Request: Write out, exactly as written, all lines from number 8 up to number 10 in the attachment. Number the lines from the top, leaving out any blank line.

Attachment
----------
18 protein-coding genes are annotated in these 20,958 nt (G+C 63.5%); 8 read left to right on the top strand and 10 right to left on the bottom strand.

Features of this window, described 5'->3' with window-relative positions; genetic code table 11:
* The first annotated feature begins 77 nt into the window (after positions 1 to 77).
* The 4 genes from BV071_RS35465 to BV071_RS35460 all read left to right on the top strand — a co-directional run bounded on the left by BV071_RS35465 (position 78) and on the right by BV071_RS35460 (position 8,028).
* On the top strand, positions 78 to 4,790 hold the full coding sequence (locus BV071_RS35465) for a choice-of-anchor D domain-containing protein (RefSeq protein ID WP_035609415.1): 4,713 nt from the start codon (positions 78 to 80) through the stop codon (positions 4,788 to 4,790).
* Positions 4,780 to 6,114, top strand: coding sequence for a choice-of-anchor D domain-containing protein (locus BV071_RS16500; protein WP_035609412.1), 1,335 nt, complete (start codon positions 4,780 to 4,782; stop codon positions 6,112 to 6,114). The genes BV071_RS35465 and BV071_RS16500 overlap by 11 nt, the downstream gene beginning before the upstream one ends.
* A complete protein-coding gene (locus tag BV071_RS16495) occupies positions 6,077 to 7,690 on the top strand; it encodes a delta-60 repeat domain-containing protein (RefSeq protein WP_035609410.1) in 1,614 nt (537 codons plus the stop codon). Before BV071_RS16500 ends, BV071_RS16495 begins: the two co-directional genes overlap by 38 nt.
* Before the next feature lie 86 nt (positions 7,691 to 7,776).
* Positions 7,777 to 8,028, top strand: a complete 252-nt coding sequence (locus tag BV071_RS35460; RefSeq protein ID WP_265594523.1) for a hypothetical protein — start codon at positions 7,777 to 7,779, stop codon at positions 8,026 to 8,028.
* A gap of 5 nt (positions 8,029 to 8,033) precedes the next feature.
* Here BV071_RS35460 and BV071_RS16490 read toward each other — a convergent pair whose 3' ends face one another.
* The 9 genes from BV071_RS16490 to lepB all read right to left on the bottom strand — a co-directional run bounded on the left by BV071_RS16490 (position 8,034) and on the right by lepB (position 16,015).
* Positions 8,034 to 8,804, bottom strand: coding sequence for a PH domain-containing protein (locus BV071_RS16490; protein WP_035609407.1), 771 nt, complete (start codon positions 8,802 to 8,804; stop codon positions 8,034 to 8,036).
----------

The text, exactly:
* Before the next feature lie 86 nt (positions 7,691 to 7,776).
* Positions 7,777 to 8,028, top strand: a complete 252-nt coding sequence (locus tag BV071_RS35460; RefSeq protein ID WP_265594523.1) for a hypothetical protein — start codon at positions 7,777 to 7,779, stop codon at positions 8,026 to 8,028.
* A gap of 5 nt (positions 8,029 to 8,033) precedes the next feature.